Mental health professionals learn to expect and recognize additions to the common words and phrases we hear. ‘Facebook Feud’ and ‘emotional affair’ have been added to the lexicon of couples and family therapy. When working with teens ‘cyber bullying’ and ‘sexting’ are sad additions to the counseling vocabulary. In substance abuse treatment we strive to keep up with the latest slang for the various drugs and their methods of use, from ‘huffing’ to ‘spice’ and ‘Special K’. Listening for repeated words and phrases tells us much about local and societal trends and where we need to focus our clinical attention.
I am stunned and saddened, therefore, by how often my colleagues and I are hearing ‘Standardized Testing’ coming from the mouths of anxious children. Whether the anxiety initiates within the student or is picked up vicariously from school personnel doesn’t matter – the distress makes a comfortable home within the brains and bellies of children and stays there.
Students tell me stories of how standardized testing is discussed on the first day of school, and that ‘intervention’ periods are hijacked for endless practice tests. Children hear their favorite teachers talking in the hallway – or even at the front of the class – about how their jobs are on the line and it is understood – covertly or overtly – that the kids must save the adults.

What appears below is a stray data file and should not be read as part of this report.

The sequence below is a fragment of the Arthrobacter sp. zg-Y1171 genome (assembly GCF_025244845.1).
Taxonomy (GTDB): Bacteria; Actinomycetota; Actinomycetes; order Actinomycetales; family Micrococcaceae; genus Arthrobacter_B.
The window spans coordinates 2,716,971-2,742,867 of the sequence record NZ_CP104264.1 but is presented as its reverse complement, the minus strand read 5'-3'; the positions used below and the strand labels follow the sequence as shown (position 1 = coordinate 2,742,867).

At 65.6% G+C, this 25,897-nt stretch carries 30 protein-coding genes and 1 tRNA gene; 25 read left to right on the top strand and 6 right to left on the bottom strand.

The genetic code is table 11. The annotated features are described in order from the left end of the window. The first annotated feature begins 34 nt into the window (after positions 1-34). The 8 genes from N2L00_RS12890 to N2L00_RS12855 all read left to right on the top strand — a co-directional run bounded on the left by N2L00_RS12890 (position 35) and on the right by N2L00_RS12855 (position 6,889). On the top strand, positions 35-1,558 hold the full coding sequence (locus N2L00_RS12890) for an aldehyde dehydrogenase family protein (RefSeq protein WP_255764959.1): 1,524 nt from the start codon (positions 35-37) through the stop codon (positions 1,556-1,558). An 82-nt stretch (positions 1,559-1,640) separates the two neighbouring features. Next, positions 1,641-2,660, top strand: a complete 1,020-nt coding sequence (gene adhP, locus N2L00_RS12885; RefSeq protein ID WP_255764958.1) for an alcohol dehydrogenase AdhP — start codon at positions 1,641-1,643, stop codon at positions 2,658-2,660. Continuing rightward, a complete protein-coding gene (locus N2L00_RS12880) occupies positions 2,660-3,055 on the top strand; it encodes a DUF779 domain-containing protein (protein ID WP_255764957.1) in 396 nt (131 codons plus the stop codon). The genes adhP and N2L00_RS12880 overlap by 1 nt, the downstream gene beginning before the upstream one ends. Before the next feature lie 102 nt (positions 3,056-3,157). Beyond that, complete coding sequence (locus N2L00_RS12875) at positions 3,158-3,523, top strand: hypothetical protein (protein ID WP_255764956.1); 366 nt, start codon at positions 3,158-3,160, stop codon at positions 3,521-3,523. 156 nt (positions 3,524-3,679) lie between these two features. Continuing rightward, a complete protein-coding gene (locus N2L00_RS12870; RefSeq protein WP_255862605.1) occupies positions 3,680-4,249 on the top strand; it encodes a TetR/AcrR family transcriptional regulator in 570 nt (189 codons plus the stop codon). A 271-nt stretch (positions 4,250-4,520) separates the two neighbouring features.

Rumors get started, and are not corrected, that 50% of a child’s grade is based on testing results and that ever-dreaded summer school could be in the child’s future if they don’t score well. Kids hear the urgent message on the home answering machine telling parents to insure their child gets plenty of sleep and a well-balanced breakfast before testing days – as if sleep and good nutrition are not important on learning days – and as if we aren’t fully aware that these messages paradoxically result in difficulty eating and sleeping. Children know that the stakes are high, and they feel the burden of the American educational system on their shoulders.
Whether standardized testing improves education, or whether it is an adequate assessment of teacher effectiveness or what a child actually knows, are arguments I will leave to others. My concern is that I should not be hearing about the ‘OAAs’ within the walls of my Ohio counseling office. I and countless colleagues beseech educational policy-makers to find other ways to accomplish whatever it is that the high number of standardized tests are meant to accomplish. Children already have enough reasons for stress, anxiety and depression.